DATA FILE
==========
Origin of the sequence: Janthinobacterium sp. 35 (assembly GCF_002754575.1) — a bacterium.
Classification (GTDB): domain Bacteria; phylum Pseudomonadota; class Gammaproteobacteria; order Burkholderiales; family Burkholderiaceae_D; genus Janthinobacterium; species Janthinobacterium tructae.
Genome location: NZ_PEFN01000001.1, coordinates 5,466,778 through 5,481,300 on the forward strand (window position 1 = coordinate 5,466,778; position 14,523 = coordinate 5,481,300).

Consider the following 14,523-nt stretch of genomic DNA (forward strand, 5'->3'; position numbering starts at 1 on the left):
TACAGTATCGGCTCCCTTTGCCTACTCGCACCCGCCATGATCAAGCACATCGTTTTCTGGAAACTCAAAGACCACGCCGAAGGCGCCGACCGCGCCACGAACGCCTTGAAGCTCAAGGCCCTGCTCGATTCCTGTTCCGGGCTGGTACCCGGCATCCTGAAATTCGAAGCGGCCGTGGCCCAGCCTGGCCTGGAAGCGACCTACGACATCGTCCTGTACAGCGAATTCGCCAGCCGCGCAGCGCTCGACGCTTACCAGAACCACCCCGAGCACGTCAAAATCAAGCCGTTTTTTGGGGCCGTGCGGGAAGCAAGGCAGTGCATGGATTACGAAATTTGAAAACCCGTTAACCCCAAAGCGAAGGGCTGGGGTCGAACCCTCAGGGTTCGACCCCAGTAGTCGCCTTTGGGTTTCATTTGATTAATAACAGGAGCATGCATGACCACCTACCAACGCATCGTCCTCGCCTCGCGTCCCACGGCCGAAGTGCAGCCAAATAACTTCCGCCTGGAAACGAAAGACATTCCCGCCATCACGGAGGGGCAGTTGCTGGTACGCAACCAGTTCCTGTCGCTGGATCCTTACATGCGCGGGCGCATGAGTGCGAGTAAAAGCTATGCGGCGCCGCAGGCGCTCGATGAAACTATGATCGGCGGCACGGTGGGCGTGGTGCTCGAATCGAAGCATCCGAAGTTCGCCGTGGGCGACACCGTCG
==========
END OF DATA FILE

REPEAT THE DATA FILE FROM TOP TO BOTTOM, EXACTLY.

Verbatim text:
Origin of the sequence: Janthinobacterium sp. 35 (assembly GCF_002754575.1) — a bacterium.
Classification (GTDB): domain Bacteria; phylum Pseudomonadota; class Gammaproteobacteria; order Burkholderiales; family Burkholderiaceae_D; genus Janthinobacterium; species Janthinobacterium tructae.
Genome location: NZ_PEFN01000001.1, coordinates 5,466,778 through 5,481,300 on the forward strand (window position 1 = coordinate 5,466,778; position 14,523 = coordinate 5,481,300).

Consider the following 14,523-nt stretch of genomic DNA (forward strand, 5'->3'; position numbering starts at 1 on the left):
TACAGTATCGGCTCCCTTTGCCTACTCGCACCCGCCATGATCAAGCACATCGTTTTCTGGAAACTCAAAGACCACGCCGAAGGCGCCGACCGCGCCACGAACGCCTTGAAGCTCAAGGCCCTGCTCGATTCCTGTTCCGGGCTGGTACCCGGCATCCTGAAATTCGAAGCGGCCGTGGCCCAGCCTGGCCTGGAAGCGACCTACGACATCGTCCTGTACAGCGAATTCGCCAGCCGCGCAGCGCTCGACGCTTACCAGAACCACCCCGAGCACGTCAAAATCAAGCCGTTTTTTGGGGCCGTGCGGGAAGCAAGGCAGTGCATGGATTACGAAATTTGAAAACCCGTTAACCCCAAAGCGAAGGGCTGGGGTCGAACCCTCAGGGTTCGACCCCAGTAGTCGCCTTTGGGTTTCATTTGATTAATAACAGGAGCATGCATGACCACCTACCAACGCATCGTCCTCGCCTCGCGTCCCACGGCCGAAGTGCAGCCAAATAACTTCCGCCTGGAAACGAAAGACATTCCCGCCATCACGGAGGGGCAGTTGCTGGTACGCAACCAGTTCCTGTCGCTGGATCCTTACATGCGCGGGCGCATGAGTGCGAGTAAAAGCTATGCGGCGCCGCAGGCGCTCGATGAAACTATGATCGGCGGCACGGTGGGCGTGGTGCTCGAATCGAAGCATCCGAAGTTCGCCGTGGGCGACACCGTCG